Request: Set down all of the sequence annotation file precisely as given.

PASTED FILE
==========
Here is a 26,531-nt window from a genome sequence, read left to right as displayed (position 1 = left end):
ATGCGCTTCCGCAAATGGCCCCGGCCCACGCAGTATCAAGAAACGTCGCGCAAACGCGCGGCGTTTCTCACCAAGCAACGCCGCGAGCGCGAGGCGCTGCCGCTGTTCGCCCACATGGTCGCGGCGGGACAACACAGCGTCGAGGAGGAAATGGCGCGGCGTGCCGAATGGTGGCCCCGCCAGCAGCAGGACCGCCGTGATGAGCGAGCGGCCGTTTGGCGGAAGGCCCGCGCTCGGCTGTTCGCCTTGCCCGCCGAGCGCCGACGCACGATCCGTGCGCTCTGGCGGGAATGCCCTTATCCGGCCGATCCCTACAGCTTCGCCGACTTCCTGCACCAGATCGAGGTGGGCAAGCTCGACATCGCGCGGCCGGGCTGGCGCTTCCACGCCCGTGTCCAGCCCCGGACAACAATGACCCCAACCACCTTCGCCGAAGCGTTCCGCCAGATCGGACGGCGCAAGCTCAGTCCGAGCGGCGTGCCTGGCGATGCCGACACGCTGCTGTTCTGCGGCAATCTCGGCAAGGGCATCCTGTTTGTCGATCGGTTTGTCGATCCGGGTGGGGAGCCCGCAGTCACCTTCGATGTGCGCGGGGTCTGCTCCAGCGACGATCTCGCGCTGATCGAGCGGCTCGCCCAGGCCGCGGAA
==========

Here is a 26,531-nt window from a genome sequence, read left to right as displayed (position 1 = left end):
ATGCGCTTCCGCAAATGGCCCCGGCCCACGCAGTATCAAGAAACGTCGCGCAAACGCGCGGCGTTTCTCACCAAGCAACGCCGCGAGCGCGAGGCGCTGCCGCTGTTCGCCCACATGGTCGCGGCGGGACAACACAGCGTCGAGGAGGAAATGGCGCGGCGTGCCGAATGGTGGCCCCGCCAGCAGCAGGACCGCCGTGATGAGCGAGCGGCCGTTTGGCGGAAGGCCCGCGCTCGGCTGTTCGCCTTGCCCGCCGAGCGCCGACGCACGATCCGTGCGCTCTGGCGGGAATGCCCTTATCCGGCCGATCCCTACAGCTTCGCCGACTTCCTGCACCAGATCGAGGTGGGCAAGCTCGACATCGCGCGGCCGGGCTGGCGCTTCCACGCCCGTGTCCAGCCCCGGACAACAATGACCCCAACCACCTTCGCCGAAGCGTTCCGCCAGATCGGACGGCGCAAGCTCAGTCCGAGCGGCGTGCCTGGCGATGCCGACACGCTGCTGTTCTGCGGCAATCTCGGCAAGGGCATCCTGTTTGTCGATCGGTTTGTCGATCCGGGTGGGGAGCCCGCAGTCACCTTCGATGTGCGCGGGGTCTGCTCCAGCGACGATCTCGCGCTGATCGAGCGGCTCGCCCAGGCCGCGGAA